Saturday, April 24, 2010

Recipe: Alpine Macaroni (Camp Dutch Oven Method)

I first became acquainted with Alpine Spaghetti on a Boundary Waters canoe trip at Camp Widjiwagan when I was 13. It was a simple dish of noodles, parmesan, and oregano, but was quick to prepare and warmed us up after a rainy day of paddling on the lakes. 

25 years later, I found myself car-camping in Rocky Mountain National Park with the boys (ages 2 and 5).  With the sun setting and thunder booming through the valley, I was once again in search of something quick, substantial, and kid-friendly.

I had high hopes for a full night of sleep from the boys.  To increase the odds of that (by ensuring no one would wake up hungry at 5am) I added ground beef to my dish.  I also tossed in some finely chopped onion—adding sweetness to complement the salty / savory nature of the dish.

The result was a really tasty meal that both kids devoured.  Another plus is that the dish required very little oversight while the tent got pitched and the tarp got hung (just in time for a downpour, as it turned out).


  • 1 pound ground beef, buffalo, or turkey
  • 1 pound pasta (I used Tinkyada Gluten Free)
  • 1/4 onion, chopped medium fine
  • 3 tablespoons butter
  • oil
  • salt
  • pepper

Begin by boiling your pasta in well-salted water. The water should taste like a too-salty soup before you add your pasta (remember, most of this salt stays in the water after the pasta has moved on to bigger and better things). I boiled pasta on the old trusty MSR Whisperlite... but you could of course do it in a well-seasoned camp dutch oven over the fire.

If using separate pots, while you're boiling the pasta, heat the camp dutch oven over your fire and cook the meat (more on that in a sec). If you are using the camp dutch oven for the whole shebang; boil your pasta water, cook your pasta, drain it, mix the pasta with oil to prevent sticking, and then set it aside to wait (preferably covered and in a warm place). Wipe or rinse out the dutch oven, and proceed to cooking the meat.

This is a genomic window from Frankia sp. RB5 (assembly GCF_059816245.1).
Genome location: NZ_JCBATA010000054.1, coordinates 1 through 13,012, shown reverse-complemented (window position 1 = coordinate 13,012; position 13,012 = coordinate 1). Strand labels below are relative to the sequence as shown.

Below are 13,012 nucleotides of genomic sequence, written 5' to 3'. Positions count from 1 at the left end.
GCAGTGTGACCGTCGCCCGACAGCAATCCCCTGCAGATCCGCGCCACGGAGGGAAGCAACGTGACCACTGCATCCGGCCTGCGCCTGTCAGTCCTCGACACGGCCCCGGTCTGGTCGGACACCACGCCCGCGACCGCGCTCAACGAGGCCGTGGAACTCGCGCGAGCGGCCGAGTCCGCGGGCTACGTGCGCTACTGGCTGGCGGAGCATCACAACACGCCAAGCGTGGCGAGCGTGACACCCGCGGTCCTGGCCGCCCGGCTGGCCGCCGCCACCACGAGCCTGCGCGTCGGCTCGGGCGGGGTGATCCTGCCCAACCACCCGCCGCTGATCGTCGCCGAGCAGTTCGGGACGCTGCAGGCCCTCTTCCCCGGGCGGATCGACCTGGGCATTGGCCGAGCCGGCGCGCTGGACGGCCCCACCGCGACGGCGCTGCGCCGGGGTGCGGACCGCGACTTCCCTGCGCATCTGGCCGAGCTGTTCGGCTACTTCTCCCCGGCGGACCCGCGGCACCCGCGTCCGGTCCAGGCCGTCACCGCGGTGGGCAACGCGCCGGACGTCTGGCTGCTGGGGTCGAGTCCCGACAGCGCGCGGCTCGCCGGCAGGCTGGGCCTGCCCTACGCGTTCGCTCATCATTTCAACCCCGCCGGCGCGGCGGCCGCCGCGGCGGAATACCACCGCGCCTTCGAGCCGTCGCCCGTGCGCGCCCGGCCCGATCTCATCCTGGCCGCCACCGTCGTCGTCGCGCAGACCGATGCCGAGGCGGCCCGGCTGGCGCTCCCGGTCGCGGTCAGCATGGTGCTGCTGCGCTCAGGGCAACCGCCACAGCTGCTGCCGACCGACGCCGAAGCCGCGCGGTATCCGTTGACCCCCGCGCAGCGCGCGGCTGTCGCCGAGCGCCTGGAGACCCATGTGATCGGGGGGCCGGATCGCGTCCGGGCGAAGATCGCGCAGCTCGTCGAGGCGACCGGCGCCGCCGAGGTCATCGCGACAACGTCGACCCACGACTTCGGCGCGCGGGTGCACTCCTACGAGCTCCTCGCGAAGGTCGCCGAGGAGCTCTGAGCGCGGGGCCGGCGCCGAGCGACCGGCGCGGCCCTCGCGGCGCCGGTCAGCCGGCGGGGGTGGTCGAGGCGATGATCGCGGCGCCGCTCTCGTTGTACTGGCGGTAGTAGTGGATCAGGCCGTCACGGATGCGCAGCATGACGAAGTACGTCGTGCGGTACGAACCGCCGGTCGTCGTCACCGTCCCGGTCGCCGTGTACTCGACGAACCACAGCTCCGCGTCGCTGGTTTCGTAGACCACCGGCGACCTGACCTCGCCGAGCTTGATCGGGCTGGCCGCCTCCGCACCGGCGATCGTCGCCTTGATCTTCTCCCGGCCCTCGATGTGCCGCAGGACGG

To cook the meat, start with a hot, shiny camp dutch oven. We were at a USFS campground, so I let the fire die down and then flopped the grill over it and put the dutch oven right on top of the grill. You could also clear a spot to the side of your campfire, and then lay down some wood coals over which you place your dutch oven. You can adjust heat by adding or removing coals... but you want your meat and onion to brown evenly and slowly, not burn.  When in doubt, lower the heat.  When the dutch oven is hot, add a splash of oil, the ground meat, and the chopped onion.

I find that the smaller the onion pieces are, the more kid-friendly the meal is... so mine were chopped to about the size of tic-tacs.

Stir the ground meat and onion around for 10-20 minutes until cooked through. While you are stirring, add salt, pepper, and granulated garlic to taste (yes, this means you should taste it as you go to make sure you get it right!).

When the meat is cooked through, dump in your cooked, drained pasta, and add the butter. Mix things around for a minute or two to melt the butter, and then do a final taste test to adjust seasonings.

Serve immediately!

Variations: I considered adding peas to score brownie points with the wife on the vegetable front.. but forgot them at home. They would have been a nice addition.  Parmesan would have been great as well.  You could certainly add herbs or other seasonings... oregano and thyme come to mind.

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